I went to a Senate Education Committee meeting a few months ago where Susan Perry-Manning, the Executive Director of the Office of Early Learning at the Delaware DOE, gave a presentation in an attempt to get the Senate Education Committee to commit to the $18 million dollars Governor Markell allocated to early learning in his FY2017 proposed budget.  The goal is to catch special education issues early and get kids reading.  I have several problems with this.

One, if a child is getting special education it means they have a disability.  You can’t cure a disability.  Sure, you can help them with it and make accommodations but it doesn’t make a neurological disability go away.

Two, there is NO funding for statewide basic education funding for students in Kindergarten to 3rd grade.  Can someone please tell me what the point is in attempting to avoid special education for kids and then they go to Delaware public schools where their disability will most likely manifest.  But because Governor Markell has some sort of beef with funding this beyond what regular students get, these kids will get royally screwed.

Three, there was more mention of the words “corporation” or “corporate” than any other education committee meeting I have ever attended.  My fear is that early learning will become so corporate that it will steer away from good education to profit centers.  If we have learned one thing through corporate education reform it is this: trying to turn public education to profit is extremely harmful to children and schools.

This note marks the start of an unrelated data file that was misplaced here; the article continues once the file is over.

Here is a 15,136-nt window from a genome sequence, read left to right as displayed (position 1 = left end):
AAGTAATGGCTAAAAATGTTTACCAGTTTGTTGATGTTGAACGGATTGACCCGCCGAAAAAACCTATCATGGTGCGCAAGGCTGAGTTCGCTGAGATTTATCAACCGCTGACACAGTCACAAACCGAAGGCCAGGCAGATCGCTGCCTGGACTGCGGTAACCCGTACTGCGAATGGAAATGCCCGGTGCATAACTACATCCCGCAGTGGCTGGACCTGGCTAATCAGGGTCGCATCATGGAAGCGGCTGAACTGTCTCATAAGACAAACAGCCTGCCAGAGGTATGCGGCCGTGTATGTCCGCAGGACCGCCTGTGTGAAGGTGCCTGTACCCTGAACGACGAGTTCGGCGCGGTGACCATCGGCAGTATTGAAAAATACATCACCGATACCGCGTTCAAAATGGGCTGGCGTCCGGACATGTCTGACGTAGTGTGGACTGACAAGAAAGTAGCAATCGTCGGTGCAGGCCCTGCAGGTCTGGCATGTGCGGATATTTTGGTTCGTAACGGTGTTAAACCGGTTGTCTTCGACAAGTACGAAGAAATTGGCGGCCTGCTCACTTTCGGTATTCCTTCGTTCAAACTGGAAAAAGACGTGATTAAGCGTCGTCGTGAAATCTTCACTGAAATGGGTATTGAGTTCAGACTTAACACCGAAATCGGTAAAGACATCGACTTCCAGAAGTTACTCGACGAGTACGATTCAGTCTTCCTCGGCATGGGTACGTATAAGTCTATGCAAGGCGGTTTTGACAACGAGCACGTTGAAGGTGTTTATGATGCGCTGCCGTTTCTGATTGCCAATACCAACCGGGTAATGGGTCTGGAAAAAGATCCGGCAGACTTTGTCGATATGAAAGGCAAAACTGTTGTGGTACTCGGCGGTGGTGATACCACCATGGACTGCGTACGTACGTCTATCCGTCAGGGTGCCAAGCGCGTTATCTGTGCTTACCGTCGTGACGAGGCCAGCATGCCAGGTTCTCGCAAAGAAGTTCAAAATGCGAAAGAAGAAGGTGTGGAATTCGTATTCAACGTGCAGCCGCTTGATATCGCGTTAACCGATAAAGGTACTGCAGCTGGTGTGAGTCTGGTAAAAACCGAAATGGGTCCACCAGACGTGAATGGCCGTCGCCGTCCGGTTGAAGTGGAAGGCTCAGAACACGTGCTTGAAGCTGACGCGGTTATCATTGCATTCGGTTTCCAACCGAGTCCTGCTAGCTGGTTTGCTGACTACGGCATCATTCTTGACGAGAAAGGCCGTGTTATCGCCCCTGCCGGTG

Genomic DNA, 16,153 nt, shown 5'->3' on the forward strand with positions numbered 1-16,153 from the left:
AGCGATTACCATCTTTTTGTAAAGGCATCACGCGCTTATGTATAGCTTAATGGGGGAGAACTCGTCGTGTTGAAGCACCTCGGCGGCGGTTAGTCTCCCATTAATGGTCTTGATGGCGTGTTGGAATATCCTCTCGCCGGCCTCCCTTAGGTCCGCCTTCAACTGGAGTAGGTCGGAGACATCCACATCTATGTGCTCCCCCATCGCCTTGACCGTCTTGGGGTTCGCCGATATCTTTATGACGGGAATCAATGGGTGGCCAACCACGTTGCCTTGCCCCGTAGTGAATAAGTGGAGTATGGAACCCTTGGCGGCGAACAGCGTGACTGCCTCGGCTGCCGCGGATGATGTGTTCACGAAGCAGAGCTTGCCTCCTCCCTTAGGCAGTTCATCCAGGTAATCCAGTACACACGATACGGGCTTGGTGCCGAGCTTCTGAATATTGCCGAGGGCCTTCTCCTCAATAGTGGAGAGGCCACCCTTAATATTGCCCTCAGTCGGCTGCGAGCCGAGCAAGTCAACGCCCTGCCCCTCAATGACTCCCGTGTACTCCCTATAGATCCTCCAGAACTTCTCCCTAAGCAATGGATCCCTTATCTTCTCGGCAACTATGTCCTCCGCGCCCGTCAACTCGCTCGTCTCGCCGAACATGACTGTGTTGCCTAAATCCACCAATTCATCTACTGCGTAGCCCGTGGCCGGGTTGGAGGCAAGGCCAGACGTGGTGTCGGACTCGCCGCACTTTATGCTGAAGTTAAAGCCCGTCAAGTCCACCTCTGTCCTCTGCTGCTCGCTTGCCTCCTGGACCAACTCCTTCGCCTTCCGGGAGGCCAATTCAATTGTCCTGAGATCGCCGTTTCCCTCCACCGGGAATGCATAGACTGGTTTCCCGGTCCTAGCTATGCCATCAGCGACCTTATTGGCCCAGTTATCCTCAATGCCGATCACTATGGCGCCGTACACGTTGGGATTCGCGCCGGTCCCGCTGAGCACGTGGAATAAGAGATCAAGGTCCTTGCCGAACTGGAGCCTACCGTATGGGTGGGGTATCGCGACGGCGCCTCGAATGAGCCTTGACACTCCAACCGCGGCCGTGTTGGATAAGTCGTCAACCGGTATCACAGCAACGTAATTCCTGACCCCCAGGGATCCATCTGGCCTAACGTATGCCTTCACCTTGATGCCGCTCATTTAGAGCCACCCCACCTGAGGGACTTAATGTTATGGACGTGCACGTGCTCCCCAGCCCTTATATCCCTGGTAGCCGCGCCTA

Four, if the eventual goal is to get Social Impact Bonds going in these early learning centers, that is VERY dangerous.  You can’t hedge bets on student outcomes.  Especially students with disabilities.

Five, parents across the state are going nuts about the massive reduction in recess time for students in Kindergarten.  Kindergarten Rigor is real and it is happening throughout our state.  Children develop at different levels and not giving them enough play time is insane.  Any doctor or psychologist will tell you this.  If this spreads to earlier ages, I view this as something almost evil.  When are we going to let kids be kids?

Six, the original funding for Delaware STARS was provided from the US DOE for an early learning Race To The Top.  That program ran out last year which is why we have such a high price tag in the Governor’s budget.  What happens when the State of Delaware stops providing the funding and it trickles down to the local level?

Seven, the Rodel Foundation.  The proud helpers of Common Core, high-stakes testing, teacher evaluations based on those tests, charter school growth, and much, much more.  I pray John Carney doesn’t submit to Rodel’s bidding the way Jack Markell has since he became Governor (and well before that as well).

I’m going to have to do a wait and see on this.  While it is a very good thing for all this community input and collaboration, I have serious concerns with it.  Read the below press release from Alison May at the DOE and make sure you click on the links in it.  While the Great Starts Delaware website doesn’t go into my concerns, keep them in the back of your head as this moves forward.  I don’t mind many things Great Starts is already doing, but my concern is with the future.

Delaware Readiness Teams celebrate impact on kindergarten readiness